<p>Edit the `.git/modules/**new/path/to**/config` file, make sure that worktree item points to the new locations, so in this example it should be `worktree = ../../../../../**old/path/to/module**`. Typically there should be two more `..` then directories in the direct path in that place.
    . Edit the file `**new/path/to/module**/.git`, make sure that the path in it points to the correct new location inside the main project `.git` folder, so in this example `gitdir: ../../../.git/modules/**new/path/to/module**`.</p>
    `git status` output looks like this afterwards:
    
    ```git
     # On branch master
     # Changes to be committed:
     #   (use "git reset HEAD <file>..." to unstage)
     #
     #       modified:   .gitmodules
     #       renamed:    old/path/to/submodule -> new/path/to/submodule
     #
    
    
  • Edit `.gitmodules` and change the path of the submodule appropriately, and put it in the index with `git add .gitmodules`.
  • If needed, create the parent directory of the new location of the submodule (`mkdir -p **new/path/to**`).
  • Move all content from the old to the new directory (`mv -vi **old/path/to/module** **new/path/to/submodule**`).
  • Make sure Git tracks this directory (`git add **new/path**/to`).
  • Remove the old directory with `git rm --cached **old/path/to/module**`.
  • Move the directory `.git/modules/**old/path/to/module**` with all its content to `.git/modules/**new/path/to/module**`.
  • Edit the `.git/modules/**new/path/to**/config` file, make sure that worktree item points to the new locations, so in this example it should be `worktree = ../../../../../**old/path/to/module**`. Typically there should be two more `..` then directories in the direct path in that place. . Edit the file `**new/path/to/module**/.git`, make sure that the path in it points to the correct new location inside the main project `.git` folder, so in this example `gitdir: ../../../.git/modules/**new/path/to/module**`.

    `git status` output looks like this afterwards:
     # On branch master
     # Changes to be committed:
     #   (use "git reset HEAD <file>..." to unstage)
     #
     #       modified:   .gitmodules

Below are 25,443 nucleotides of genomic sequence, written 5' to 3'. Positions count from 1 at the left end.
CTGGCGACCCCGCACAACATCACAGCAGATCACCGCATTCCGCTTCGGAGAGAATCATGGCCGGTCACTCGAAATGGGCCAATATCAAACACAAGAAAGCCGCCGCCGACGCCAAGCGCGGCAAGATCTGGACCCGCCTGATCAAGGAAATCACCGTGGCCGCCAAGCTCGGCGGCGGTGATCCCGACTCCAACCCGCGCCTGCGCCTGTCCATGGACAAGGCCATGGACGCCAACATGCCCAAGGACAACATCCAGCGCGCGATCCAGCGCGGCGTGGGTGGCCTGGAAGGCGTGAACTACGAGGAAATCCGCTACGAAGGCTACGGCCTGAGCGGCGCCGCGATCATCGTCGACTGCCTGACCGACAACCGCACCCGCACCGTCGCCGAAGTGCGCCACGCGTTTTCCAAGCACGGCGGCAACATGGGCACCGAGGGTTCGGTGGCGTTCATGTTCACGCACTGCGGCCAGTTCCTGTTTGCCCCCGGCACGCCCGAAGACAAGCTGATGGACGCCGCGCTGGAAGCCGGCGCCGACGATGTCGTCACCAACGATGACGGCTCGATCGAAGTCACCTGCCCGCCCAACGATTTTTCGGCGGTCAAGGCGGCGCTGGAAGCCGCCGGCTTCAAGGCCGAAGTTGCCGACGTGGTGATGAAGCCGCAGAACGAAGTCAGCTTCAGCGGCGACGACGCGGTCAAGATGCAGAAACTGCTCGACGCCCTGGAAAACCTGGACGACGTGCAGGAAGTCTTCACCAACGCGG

#       renamed:    old/path/to/submodule -> new/path/to/submodule
     #
    
    
  • Finally, commit the changes.
  • This example from Stack Overflow, by Axel Beckert

    # Removing a submodule

    You can remove a submodule (e.g. the_submodule) by calling:

    $ git submodule deinit the_submodule
    $ git rm the_submodule 
    
    
  • `git submodule deinit the_submodule` deletes `the_submodule`s' entry from .git/config. This excludes the_submodule from `git submodule update`, `git submodule sync` and `git submodule foreach` calls and deletes its local content [(source)](https://git-scm.com/docs/git-submodule#git-submodule-deinit). Also, this will not be shown as change in your parent repository. `git submodule init` and `git submodule update` will restore the submodule, again without commitable changes in your parent repository.
  • `git rm the_submodule` will remove the submodule from the work tree. The files will be gone as well as the submodules' entry in the `.gitmodules` file [(source)](https://git-scm.com/docs/git-rm#_submodules). If only `git rm the_submodule` (without prior `git submodule deinit the_submodule` is run, however, the submodules' entry in your .git/config file will remain.
  • Taken from here:

    1. Delete the relevant section from the .gitmodules file.
    2. Stage the .gitmodules changes git add .gitmodules
    3. Delete the relevant section from .git/config.
    4. Run git rm --cached path_to_submodule (no trailing slash).
    5. Run rm -rf .git/modules/path_to_submodule
    6. Commit git commit -m "Removed submodule <name>"
    7. Delete the now untracked submodule files
    8. rm -rf path_to_submodule